News from the snow
One of the highest resorts in Europe, Tignes also offers more skiing in winter and in summer than pretty well anywhere else, thanks to its high altitude skiing on the Grande Motte glacier and its commitment to maintain a vertical of at least 1000 metres (3280 feet) for eight months of the year. Sharing the vast l'Espace Killy ' ski area with neighbouring Val d'Isère, purpose-built Tignes has the stronger French influence of the two, as well as being largely based at a higher and more snow-sure altitude. There are in fact five base areas to Tignes, although three of them - Le Lac, Le Lavachet and Val Claret - more or less run in to one another to form the main section. They stand together in a vast snowy bowl above the tree line resembling some sort of isolated moon base, from a distance. Further down the mountain, but lift linked to l'espace Killy are Les Boisses and Les Brévières and there are three traditional villages along the valley floor on the road to Val d'Isère (Le Reculaz, Le Chevril and Le Villaret du Nial), but these are not lift-linked. Interestingly the original base is Le Lac, the relocated genuine village of Tignes that was submerged under Lake Chevril following the construction of a dam in 1952. The church bell was the only physical momento to be carried up to the new village site, but the spirit of skiing which began in 'old Tignes' in the 1920s was certainly carried forward with spectacular results!
Tignes shares the huge and wonderful Espace Killy with Val D'Isere, but the underground funicular accessed Grand Motte glacier officially belongs to Tignes. The glacier no longer offers skiing 365 days a year (but is open in all four seasons and in total for nearly 10 months). For eight months a vertical drop of 1400 metres is maintained, with the aid of snow-making if neccessary. The resort has five different base areas, the main one being Val Clartet with Le Lac and Le Lavachet nearby. Lower down the mountain is Les Boisses and a renovated old village Les Brevieres, at the lowest point in the system - 1550 metres (higher than many ski areas end, but with 2000 metres above it!). Night life is limited for such a large ski resort. Tignes is owned by the same Japanese company which formerly owned Steamboat in Colorado and Sahoro in Japan.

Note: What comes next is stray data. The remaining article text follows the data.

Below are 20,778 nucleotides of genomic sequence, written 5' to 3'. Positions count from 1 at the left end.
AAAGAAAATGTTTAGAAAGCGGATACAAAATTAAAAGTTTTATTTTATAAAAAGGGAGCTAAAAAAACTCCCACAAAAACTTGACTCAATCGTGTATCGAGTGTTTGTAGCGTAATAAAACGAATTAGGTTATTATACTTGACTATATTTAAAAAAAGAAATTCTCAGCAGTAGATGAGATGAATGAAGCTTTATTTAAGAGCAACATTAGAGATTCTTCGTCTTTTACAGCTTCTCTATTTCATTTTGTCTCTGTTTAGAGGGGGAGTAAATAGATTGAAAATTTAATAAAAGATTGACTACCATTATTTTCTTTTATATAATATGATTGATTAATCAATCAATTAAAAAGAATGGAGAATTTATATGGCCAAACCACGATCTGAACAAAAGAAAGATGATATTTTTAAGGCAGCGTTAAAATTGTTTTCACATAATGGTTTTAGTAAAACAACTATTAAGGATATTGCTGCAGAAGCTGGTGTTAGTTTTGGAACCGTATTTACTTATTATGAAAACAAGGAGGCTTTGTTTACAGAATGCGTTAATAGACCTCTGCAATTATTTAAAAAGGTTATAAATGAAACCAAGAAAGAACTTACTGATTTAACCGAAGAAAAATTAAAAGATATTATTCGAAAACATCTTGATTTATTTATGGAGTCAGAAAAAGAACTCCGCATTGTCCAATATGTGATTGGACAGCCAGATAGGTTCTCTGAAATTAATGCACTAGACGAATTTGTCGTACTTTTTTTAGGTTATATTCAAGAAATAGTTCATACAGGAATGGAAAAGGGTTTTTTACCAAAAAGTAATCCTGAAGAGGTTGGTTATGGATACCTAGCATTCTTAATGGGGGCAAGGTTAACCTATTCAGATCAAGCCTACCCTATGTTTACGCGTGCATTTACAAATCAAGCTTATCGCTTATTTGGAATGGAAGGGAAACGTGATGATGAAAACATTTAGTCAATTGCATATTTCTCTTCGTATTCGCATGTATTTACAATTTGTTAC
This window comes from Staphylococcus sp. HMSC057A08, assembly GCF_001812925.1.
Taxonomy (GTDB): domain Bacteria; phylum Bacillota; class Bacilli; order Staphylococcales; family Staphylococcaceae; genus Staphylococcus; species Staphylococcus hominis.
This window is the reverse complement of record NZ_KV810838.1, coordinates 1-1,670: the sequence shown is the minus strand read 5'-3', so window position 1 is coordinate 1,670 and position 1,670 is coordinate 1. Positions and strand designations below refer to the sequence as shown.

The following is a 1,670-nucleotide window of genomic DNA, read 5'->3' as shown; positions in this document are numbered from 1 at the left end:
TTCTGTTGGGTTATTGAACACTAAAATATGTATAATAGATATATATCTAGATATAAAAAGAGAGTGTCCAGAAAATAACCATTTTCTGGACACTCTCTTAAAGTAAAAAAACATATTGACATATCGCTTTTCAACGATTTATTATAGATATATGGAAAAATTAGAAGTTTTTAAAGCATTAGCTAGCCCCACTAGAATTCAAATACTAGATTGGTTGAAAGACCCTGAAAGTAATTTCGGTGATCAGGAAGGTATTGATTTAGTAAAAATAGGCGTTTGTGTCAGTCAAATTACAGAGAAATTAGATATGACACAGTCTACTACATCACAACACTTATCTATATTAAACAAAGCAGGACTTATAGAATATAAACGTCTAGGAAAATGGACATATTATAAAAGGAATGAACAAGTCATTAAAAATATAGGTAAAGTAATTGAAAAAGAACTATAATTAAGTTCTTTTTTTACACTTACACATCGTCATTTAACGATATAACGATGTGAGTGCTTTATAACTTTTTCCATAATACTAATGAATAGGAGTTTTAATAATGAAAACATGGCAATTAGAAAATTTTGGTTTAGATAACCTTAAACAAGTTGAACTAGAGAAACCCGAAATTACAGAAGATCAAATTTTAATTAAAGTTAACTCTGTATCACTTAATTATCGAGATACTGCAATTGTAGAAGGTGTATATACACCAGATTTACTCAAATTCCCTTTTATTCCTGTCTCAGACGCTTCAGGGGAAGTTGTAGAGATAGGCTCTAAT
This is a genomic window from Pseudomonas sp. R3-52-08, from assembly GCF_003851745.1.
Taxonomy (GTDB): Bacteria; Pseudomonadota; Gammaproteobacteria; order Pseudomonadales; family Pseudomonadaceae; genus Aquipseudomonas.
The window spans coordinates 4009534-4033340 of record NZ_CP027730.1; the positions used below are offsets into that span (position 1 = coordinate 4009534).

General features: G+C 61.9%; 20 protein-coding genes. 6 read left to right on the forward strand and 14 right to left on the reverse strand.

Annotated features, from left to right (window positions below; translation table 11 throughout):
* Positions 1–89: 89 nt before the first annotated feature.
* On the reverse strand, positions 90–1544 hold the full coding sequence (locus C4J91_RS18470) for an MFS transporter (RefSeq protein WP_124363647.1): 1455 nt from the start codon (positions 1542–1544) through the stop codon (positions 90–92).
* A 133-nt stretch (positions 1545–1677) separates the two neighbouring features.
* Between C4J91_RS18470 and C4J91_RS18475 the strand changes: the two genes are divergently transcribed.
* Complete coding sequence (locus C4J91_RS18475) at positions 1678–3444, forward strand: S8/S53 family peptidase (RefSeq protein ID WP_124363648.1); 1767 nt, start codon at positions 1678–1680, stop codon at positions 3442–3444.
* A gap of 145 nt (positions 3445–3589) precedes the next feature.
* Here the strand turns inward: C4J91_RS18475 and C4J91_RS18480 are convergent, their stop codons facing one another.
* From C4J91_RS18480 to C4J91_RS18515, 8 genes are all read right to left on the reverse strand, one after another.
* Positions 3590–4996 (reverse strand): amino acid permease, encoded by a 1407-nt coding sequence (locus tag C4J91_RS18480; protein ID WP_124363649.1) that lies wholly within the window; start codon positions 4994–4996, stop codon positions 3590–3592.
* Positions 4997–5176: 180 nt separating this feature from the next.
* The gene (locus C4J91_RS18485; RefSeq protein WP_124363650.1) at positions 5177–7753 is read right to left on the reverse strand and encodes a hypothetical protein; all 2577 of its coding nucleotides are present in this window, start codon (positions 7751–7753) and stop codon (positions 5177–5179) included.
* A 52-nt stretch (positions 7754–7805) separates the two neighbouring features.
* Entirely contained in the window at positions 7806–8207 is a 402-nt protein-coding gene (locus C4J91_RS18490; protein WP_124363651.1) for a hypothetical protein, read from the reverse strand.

Beginners might not be able to appreciate the skiing heaven that is all about them, but they at least have five free lifts to choose from down at the resort. There's therefore no need for a lift ticket for the first few days, and with the resort altitude you don't need to go up the mountain to find the snow. When you do gain confidence, however, a trip on the high-speed, hi-tec underground funicular will take you up to the Grande Motte glacier where there are plenty of wide gentle trails, as well as spectacular views when you're taking a breather. Intermediates have the most to enjoy whizzing around between Tignes and Val d'Isère on the 100 blue or red runs aided by largely ultra-modern lift infrastructure to get you back to the downhills quickly and efficiently.